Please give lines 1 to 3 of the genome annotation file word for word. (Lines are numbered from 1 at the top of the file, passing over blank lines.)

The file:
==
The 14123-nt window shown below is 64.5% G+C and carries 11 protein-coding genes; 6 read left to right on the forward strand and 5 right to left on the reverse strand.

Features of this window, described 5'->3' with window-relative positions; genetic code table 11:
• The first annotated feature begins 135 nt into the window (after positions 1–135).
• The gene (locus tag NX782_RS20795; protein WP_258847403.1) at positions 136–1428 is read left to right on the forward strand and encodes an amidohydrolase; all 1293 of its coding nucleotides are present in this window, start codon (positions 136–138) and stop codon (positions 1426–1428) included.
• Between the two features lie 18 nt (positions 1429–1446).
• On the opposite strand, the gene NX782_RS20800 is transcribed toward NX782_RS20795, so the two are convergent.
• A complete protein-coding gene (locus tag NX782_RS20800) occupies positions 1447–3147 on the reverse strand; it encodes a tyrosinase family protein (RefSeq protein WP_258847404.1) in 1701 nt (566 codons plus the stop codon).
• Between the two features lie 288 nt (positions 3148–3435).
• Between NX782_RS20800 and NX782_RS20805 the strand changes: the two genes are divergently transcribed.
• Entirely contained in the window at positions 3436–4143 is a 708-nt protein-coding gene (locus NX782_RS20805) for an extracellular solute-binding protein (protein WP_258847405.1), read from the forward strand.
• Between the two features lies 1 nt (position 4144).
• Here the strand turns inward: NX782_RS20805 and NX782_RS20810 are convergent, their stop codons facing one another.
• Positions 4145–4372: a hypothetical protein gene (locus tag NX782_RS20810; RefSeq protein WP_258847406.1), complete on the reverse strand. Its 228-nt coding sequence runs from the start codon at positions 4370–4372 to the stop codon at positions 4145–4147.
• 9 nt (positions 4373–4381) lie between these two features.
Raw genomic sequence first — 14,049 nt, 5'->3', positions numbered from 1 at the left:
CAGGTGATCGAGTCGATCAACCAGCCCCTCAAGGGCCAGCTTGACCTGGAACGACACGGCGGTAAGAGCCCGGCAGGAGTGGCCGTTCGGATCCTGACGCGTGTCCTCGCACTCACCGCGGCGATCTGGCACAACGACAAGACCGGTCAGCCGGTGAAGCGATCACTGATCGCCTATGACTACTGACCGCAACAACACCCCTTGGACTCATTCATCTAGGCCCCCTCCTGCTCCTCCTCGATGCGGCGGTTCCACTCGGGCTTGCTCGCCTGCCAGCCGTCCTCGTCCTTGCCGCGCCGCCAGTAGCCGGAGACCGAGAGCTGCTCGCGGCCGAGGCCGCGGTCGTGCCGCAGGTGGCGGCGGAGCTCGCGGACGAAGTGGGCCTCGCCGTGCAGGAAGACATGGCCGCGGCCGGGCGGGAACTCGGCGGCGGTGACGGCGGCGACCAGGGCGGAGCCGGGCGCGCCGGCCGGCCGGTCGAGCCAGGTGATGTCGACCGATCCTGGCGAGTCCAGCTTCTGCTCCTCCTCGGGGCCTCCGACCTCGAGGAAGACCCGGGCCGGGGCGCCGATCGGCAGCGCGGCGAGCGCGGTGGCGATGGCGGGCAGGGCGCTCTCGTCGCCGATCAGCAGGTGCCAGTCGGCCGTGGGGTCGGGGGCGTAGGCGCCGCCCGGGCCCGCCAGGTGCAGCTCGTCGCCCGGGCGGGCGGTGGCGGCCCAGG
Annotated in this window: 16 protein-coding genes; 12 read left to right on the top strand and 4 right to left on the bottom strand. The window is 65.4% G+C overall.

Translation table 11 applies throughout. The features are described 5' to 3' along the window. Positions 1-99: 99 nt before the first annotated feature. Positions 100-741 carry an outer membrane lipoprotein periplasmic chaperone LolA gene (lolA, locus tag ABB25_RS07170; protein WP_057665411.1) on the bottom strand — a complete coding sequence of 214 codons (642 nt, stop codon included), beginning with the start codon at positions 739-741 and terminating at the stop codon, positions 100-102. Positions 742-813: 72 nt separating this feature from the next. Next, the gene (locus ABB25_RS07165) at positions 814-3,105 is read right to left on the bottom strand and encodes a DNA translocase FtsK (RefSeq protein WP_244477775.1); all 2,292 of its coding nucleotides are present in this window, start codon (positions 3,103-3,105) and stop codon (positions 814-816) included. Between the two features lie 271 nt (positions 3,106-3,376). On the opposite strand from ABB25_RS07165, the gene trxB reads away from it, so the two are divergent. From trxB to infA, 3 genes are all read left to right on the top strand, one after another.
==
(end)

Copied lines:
The 14123-nt window shown below is 64.5% G+C and carries 11 protein-coding genes; 6 read left to right on the forward strand and 5 right to left on the reverse strand.

Features of this window, described 5'->3' with window-relative positions; genetic code table 11:
• The first annotated feature begins 135 nt into the window (after positions 1–135).